Abstract

Scholars have found that transnational migrant women fulfill their role of mothers despite geographical distances. Researchers, however, focus on women in their country of destination, and thus have neglected to look at the experiences of women who get “stuck” in transit countries during their migration journeys. This chapter fills that gap in the literature by examining the experiences of Sub-Saharan African women in Morocco en route to Europe. Interviews with 20 Sub-Saharan African women show that unlike transnational mothers in their country of destination, which are mostly more affluent nations, these women neither have the financial means to provide for their children nor can maintain their relationships with them via telecommunication. Although the women acknowledge that they cannot fulfill their role of mothers in Morocco, they maintain a sense of themselves as mothers by emphasizing that they will financially provide for their children once they reach Europe.

Abstract

Nannies occupy a rather problematic position in childcare. Their presence facilitates intensive mothering for their employers’ children, while their absence from their own children facilitates distance parenting. By moving away from home and working as nannies, they enable ideal mothering for their often White, middle-class employers, seemingly at the expense of their own children. Unspoken feeling rules further complicate their provision of emotional labor in childcare, while continuous efforts to avoid strong attachment with the children under their care become a source of struggle. Employers need them as invisible extensions of themselves with limited parental authority. In order to provide for their families, nannies, who are often Black working-class single women, also make parallel childcare arrangements. These arrangements differ, as community othermothers enjoy the respect and authority that nannies do not. The continuation of their caregiver role from a distance requires active nurturing of emotional bonds despite spatial separation using a variety of means. Gift-giving also features strongly as a means to bridge physical gap between nannies and their children. As Black mothers from communities which emphasize communal childcare, their support networks are well placed to care for their children and concurrently reinforce their position as mothers – a position they do not enjoy in paid employment.

Abstract

Imprisonment can severely alter, disrupt, or even terminate mothering. Yet, often seen by society as giving up on or abandoning their children, women in prison tend to invoke less empathy or tolerance than women whose mothering is disrupted through other means, such as illness. Therefore, while many women in prison attach great significance to the role and responsibilities of motherhood, the restrictions of the prison environment impacting the ability to participate in mothering, compounded by a sense of guilt, failure, stigma, shame, and role strain can pose a direct threat to mothering identities of women in prison. Central to the research from which this chapter has developed was the challenge of making sense of the constructed meaning of motherhood for women in prison. Drawing on feminist narrative approaches, significance is placed not only on the content of stories but equally on the social role of the story told (Plummer, 1995). Three key and interrelated narratives are highlighted: “Difficult Disclosures,” “Double-edged Sword,” and “Negotiating Care.” This chapter concludes by considering the implications of the research for policy and practice and how through exploring the stories of mothers in prison we are able to hear about and value a diversity of mothers’ lives, so that these mothers do not have to inhabit the margins of motherhood.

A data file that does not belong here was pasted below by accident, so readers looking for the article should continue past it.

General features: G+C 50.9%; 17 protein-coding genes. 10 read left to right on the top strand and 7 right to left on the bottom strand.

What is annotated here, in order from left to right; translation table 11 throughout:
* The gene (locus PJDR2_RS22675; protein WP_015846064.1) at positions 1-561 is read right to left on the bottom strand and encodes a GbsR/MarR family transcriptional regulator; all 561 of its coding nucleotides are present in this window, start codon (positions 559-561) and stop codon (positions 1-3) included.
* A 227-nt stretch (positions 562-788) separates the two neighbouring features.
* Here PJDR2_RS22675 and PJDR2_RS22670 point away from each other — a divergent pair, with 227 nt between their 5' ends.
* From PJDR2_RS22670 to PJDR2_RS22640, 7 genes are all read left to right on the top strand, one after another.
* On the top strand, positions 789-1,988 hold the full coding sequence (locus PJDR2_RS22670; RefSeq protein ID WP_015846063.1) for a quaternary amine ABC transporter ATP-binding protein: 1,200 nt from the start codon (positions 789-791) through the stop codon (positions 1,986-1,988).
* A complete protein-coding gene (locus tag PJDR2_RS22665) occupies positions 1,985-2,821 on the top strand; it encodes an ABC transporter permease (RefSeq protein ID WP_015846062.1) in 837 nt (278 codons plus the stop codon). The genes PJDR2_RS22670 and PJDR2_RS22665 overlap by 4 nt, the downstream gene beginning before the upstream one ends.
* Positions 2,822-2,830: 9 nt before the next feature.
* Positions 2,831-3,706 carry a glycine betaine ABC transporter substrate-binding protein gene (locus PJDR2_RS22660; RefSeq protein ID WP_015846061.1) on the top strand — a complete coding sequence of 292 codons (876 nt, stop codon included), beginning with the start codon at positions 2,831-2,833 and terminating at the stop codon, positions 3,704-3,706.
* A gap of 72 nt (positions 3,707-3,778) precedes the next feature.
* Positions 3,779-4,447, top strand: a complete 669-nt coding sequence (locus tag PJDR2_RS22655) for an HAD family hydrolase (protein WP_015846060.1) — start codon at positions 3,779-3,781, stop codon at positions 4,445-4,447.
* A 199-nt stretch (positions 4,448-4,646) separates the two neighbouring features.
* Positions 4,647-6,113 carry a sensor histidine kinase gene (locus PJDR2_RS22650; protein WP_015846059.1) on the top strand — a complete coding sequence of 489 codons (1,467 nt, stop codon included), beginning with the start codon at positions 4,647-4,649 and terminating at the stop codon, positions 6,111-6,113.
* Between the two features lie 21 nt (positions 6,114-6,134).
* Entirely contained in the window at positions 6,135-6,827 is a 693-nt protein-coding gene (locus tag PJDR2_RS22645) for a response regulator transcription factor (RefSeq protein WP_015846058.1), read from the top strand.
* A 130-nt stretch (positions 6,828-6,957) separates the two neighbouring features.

Part 3 Mothering as Resistance to Marginalization

Abstract

In this chapter, we use feminist and intersectional frameworks to explore how marginalized mothers discuss maternal support. In-depth interviews with an economically diverse group of 21 mothers of color suggest that most affluent, married Black mothers framed support as child-centric and engaged in concerted cultivation (Lareau, 2011) practices. Lower income, single Black mothers engaged in a strategy we call “nurtured growth” – they used low-cost school, church, and community-based resources to promote their children’s development. In contrast to these child-centric strategies of support, three mothers used mother-centric supports and practiced self-care. The families of these three mothers, however, often criticized their parenting efforts as “parenting like a White person.” The authors conclude by exploring the implications of our study for feminist outreach efforts on behalf of marginalized mothers.

Abstract